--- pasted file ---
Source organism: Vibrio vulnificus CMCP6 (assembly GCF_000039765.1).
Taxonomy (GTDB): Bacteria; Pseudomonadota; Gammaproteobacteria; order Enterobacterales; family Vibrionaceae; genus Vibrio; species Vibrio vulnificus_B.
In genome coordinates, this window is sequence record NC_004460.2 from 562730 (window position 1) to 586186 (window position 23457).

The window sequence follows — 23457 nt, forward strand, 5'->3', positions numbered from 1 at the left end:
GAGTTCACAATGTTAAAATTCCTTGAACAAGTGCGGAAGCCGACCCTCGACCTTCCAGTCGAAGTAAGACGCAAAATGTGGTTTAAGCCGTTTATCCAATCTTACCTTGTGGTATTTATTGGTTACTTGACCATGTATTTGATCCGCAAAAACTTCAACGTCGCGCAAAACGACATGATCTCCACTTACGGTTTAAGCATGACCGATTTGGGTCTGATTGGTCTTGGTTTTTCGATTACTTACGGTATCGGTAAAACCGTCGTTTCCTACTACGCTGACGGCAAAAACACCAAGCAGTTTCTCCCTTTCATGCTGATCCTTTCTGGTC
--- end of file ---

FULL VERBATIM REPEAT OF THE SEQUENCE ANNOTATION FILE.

Source organism: Vibrio vulnificus CMCP6 (assembly GCF_000039765.1).
Taxonomy (GTDB): Bacteria; Pseudomonadota; Gammaproteobacteria; order Enterobacterales; family Vibrionaceae; genus Vibrio; species Vibrio vulnificus_B.
In genome coordinates, this window is sequence record NC_004460.2 from 562730 (window position 1) to 586186 (window position 23457).

The window sequence follows — 23457 nt, forward strand, 5'->3', positions numbered from 1 at the left end:
GAGTTCACAATGTTAAAATTCCTTGAACAAGTGCGGAAGCCGACCCTCGACCTTCCAGTCGAAGTAAGACGCAAAATGTGGTTTAAGCCGTTTATCCAATCTTACCTTGTGGTATTTATTGGTTACTTGACCATGTATTTGATCCGCAAAAACTTCAACGTCGCGCAAAACGACATGATCTCCACTTACGGTTTAAGCATGACCGATTTGGGTCTGATTGGTCTTGGTTTTTCGATTACTTACGGTATCGGTAAAACCGTCGTTTCCTACTACGCTGACGGCAAAAACACCAAGCAGTTTCTCCCTTTCATGCTGATCCTTTCTGGTC